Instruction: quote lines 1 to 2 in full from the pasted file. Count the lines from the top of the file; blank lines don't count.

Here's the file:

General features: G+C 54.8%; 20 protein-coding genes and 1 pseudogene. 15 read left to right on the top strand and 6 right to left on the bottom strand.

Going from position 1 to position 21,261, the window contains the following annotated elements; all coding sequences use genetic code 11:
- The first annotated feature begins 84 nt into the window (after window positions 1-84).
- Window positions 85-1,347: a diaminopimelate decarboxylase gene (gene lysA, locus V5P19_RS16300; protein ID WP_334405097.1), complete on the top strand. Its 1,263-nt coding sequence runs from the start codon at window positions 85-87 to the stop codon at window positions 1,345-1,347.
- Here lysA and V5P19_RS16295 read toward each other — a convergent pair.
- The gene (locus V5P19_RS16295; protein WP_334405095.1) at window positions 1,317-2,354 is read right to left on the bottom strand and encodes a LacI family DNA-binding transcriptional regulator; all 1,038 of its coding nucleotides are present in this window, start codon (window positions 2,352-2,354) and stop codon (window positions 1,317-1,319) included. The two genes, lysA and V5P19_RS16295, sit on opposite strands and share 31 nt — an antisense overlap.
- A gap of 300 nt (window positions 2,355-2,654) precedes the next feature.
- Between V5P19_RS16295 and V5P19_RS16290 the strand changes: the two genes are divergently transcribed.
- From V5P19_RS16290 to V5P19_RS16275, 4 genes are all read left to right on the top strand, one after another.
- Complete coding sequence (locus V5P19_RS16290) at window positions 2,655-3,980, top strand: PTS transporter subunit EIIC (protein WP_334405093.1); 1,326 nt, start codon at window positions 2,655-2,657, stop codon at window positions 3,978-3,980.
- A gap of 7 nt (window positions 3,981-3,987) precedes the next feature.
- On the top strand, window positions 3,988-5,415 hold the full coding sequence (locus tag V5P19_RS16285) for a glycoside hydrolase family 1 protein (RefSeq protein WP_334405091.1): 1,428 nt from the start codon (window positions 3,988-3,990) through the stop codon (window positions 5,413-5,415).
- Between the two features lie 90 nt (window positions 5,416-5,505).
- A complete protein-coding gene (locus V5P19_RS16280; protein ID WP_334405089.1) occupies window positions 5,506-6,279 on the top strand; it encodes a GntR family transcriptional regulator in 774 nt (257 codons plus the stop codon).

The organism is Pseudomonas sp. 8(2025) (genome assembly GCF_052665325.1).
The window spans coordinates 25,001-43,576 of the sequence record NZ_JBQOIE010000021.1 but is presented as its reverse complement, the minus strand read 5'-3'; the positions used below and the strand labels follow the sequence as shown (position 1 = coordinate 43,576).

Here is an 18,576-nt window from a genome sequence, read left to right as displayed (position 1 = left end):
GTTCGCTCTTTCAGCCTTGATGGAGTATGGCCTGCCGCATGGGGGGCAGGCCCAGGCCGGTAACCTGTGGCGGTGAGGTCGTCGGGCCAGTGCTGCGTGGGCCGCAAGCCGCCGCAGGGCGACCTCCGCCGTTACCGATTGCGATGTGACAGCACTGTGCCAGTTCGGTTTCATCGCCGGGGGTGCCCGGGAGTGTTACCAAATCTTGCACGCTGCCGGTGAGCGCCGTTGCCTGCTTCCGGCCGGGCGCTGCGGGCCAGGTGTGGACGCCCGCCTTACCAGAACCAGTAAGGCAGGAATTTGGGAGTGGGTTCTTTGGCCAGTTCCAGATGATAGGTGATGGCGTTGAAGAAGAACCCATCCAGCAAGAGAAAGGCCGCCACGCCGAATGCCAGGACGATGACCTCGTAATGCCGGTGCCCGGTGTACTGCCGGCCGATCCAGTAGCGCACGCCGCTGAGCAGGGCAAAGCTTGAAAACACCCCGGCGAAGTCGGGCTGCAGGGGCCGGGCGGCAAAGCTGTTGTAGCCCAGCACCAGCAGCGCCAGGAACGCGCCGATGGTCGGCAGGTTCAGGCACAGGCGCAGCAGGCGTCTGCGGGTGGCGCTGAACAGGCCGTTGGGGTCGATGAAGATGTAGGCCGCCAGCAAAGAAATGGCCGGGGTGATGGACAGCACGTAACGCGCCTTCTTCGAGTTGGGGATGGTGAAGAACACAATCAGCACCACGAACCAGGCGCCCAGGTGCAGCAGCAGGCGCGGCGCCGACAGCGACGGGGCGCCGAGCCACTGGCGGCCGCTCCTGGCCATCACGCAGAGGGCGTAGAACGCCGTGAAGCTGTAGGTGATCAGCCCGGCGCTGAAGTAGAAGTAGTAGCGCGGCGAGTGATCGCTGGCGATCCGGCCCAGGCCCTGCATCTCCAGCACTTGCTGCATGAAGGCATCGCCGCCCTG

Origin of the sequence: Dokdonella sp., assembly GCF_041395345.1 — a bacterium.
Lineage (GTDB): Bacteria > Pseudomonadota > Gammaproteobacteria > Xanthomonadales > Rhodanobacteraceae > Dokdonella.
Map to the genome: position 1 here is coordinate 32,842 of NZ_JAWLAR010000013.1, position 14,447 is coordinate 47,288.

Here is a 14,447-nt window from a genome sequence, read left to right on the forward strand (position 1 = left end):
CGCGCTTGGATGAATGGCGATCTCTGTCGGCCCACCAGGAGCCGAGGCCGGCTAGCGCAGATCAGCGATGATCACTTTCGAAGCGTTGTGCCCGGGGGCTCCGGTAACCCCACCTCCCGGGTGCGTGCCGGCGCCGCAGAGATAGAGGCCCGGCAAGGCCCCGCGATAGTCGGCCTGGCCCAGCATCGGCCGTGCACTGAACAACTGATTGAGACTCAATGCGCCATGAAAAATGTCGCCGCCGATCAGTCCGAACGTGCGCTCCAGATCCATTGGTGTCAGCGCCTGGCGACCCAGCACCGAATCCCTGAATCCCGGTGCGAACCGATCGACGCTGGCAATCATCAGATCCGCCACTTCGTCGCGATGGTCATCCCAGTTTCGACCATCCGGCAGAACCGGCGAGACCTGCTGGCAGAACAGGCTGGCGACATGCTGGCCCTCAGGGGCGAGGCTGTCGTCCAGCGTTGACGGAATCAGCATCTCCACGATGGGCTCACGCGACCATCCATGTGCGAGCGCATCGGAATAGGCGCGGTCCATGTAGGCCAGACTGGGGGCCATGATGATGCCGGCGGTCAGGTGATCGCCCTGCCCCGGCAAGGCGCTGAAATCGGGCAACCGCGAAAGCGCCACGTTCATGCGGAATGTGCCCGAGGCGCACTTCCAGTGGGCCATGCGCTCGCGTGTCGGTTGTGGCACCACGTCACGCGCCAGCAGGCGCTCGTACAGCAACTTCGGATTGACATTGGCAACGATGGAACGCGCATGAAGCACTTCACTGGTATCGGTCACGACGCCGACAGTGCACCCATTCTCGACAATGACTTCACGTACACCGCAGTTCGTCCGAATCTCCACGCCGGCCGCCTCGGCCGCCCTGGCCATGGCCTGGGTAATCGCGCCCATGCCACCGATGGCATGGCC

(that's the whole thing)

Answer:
General features: G+C 54.8%; 20 protein-coding genes and 1 pseudogene. 15 read left to right on the top strand and 6 right to left on the bottom strand.

Going from position 1 to position 21,261, the window contains the following annotated elements; all coding sequences use genetic code 11: